my new paintings are paintings,drawings,sculptures, and quilts all in one. they are odd creatures.
I really enjoy watching Northern Exposure and drinking some wine."
Learn more about Jason at one of these amazing links!
JASON MATTHEW VIVONA
Born December 31, 1975, Springfield, MA.
1994-1997 Massachussetts College of Art
Jason Vivona currently resides in Santa Rosa, CA. He concentrates on creating visual art and music as well as serving as Art Director for WE RIDE AT NIGHT, an art/skateboard company that produces collaborative works with other artists in the form of limited edition skateboards and clothing. Also, Vivona currates WE RIDE AT NIGHT's quarterly group exhibition that showcases the artists that the company collaborates with.
His work has been exhibited in numerous galleries across the United States such as 111 MINNA in SF, The Museum of New Art in Detroit, and Vitale Gallery in Florida to name a few. Although mainly in group exhibitions, his work has been featured solo at Syracuse University and Homestar Modern in Portland, OR. among others
Vivona's work has been published in Juxtapoz, Transworld Skateboarding, WARP, DIW, Skyscraper, RELAX, Portland FunBook 3 and many more.
His newest work is constructed much like that of the abstract expressionists,where a mark is made, and the following mark is a reaction to the initial mark and so on. Vivona, in a sense, abstractly applies an extensive vocabulary of initially identifiable visual elements to create an ever-evolving narrative within the piece. The end result being a completely cohesive, realized image, often laced with curtural reference and satirism.
Vivona directs a portion of his energy to freelance design. In the past he's worked for such companies as Consolidated Skateboards, Fuel TV, Arena Rock Recording Co., Innes Clothing, and Converse. Currently he is producing work for Nike 6.0, Volcom, and Drop City Productions acting as art director and character/set designer for new animated commercials and television programs, partnering up with Adult Swim alum and director of photography, Jeffrey Gardner and writer/photographer, Tod Brilliant.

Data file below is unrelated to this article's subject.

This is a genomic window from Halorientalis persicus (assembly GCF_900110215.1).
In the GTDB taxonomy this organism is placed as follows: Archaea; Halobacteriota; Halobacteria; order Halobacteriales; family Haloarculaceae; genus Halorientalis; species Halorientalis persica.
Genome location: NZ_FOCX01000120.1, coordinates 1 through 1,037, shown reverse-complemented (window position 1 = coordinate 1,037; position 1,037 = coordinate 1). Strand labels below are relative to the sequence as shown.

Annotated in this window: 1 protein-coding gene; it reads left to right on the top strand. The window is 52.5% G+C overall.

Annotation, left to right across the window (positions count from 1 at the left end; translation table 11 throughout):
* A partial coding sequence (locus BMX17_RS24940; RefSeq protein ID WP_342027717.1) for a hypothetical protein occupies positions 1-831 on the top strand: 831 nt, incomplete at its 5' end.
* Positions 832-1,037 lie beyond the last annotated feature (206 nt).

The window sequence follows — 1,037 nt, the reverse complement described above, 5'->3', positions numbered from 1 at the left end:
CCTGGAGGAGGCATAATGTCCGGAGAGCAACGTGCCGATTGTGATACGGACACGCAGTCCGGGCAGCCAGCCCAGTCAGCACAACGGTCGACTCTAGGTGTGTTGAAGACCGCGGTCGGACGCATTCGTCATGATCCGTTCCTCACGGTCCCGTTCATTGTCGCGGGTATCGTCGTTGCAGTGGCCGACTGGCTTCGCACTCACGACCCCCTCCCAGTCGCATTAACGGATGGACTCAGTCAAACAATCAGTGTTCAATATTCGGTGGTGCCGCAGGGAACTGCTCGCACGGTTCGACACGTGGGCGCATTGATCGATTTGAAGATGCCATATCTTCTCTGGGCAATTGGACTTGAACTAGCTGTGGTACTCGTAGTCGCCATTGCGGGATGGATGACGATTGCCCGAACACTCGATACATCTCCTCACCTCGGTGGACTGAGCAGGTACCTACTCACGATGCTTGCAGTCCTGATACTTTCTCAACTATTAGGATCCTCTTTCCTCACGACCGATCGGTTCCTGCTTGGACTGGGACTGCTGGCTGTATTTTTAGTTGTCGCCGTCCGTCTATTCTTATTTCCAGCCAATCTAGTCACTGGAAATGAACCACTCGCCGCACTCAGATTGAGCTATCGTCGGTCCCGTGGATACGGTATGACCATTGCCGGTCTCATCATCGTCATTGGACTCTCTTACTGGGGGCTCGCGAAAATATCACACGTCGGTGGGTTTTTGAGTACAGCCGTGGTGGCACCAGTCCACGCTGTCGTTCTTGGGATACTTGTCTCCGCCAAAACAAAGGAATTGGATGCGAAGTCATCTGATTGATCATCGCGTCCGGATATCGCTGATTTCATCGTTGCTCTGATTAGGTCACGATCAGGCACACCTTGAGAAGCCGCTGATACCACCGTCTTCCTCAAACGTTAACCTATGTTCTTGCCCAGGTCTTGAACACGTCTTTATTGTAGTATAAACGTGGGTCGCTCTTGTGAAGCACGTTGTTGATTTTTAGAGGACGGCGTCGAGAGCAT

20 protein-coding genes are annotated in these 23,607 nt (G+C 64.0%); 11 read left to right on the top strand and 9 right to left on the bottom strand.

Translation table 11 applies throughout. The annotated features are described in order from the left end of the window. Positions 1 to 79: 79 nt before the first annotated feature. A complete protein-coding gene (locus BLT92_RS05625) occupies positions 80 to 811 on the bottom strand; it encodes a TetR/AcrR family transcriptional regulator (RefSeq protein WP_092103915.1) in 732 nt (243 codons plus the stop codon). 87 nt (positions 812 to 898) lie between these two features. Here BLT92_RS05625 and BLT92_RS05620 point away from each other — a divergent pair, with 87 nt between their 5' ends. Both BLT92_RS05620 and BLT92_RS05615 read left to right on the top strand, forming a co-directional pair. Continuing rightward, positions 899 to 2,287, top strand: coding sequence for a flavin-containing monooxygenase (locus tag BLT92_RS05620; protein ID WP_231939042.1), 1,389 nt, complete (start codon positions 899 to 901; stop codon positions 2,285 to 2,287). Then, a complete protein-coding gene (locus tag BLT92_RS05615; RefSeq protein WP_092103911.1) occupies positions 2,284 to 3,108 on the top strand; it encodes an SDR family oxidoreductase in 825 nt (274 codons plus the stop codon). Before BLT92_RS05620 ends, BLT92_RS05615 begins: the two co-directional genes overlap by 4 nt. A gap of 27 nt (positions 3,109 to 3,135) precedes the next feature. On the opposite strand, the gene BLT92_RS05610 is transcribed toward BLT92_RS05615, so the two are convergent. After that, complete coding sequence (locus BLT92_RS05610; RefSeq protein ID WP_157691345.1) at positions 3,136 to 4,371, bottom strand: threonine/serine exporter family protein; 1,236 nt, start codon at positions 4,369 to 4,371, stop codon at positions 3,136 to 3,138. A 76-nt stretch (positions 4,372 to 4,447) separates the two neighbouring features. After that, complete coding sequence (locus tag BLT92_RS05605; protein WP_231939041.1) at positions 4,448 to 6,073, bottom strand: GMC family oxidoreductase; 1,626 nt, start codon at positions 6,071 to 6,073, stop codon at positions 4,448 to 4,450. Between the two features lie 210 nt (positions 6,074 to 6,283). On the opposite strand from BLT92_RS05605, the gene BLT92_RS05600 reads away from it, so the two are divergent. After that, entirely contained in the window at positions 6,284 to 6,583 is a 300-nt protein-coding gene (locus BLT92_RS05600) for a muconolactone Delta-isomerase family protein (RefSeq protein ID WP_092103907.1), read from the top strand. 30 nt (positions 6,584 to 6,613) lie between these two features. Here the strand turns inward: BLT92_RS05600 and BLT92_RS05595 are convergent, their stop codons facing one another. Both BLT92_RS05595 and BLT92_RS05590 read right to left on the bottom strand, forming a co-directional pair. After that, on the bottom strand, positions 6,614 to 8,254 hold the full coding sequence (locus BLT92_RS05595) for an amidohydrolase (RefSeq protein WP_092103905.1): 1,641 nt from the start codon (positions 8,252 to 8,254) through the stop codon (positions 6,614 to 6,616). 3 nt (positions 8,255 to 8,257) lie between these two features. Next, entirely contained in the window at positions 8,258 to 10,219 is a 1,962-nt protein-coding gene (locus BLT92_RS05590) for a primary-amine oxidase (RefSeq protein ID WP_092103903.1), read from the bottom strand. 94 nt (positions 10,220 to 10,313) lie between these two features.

FEATURING NEW WORK BY BELLA BIGSBY
December 18, 2009 – January 14, 2010
Opening Reception: December 18th, 6 – 9PM
3187 16th St. (at Guerrero St.)
San Francisco, CA 94103
Bella Bigsby is a self-taught artist. She grew up in Norfolk, England and from childhood has been fascinated by nature and has been driven to explore and describe it through art. Gallery BellJar is pleased to exhibit her oil paintings and printed work this winter.
Bigsby’s work is not intended as a reflection of nature. She is interested in an imagined nature, such as that of the world of fairy tale or myth, a place of mystery where trees and animals might talk.
When depicting animals and birds she often isolates them from a recognizable background, surrounding them with a soft-toned and empty space - a mysterious world for them to inhabit. Rather than simply creating a scene from nature, she places the creatures into an imagined realm separate from real time and place, allowing the soulfulness of her subjects to transcend their physicality.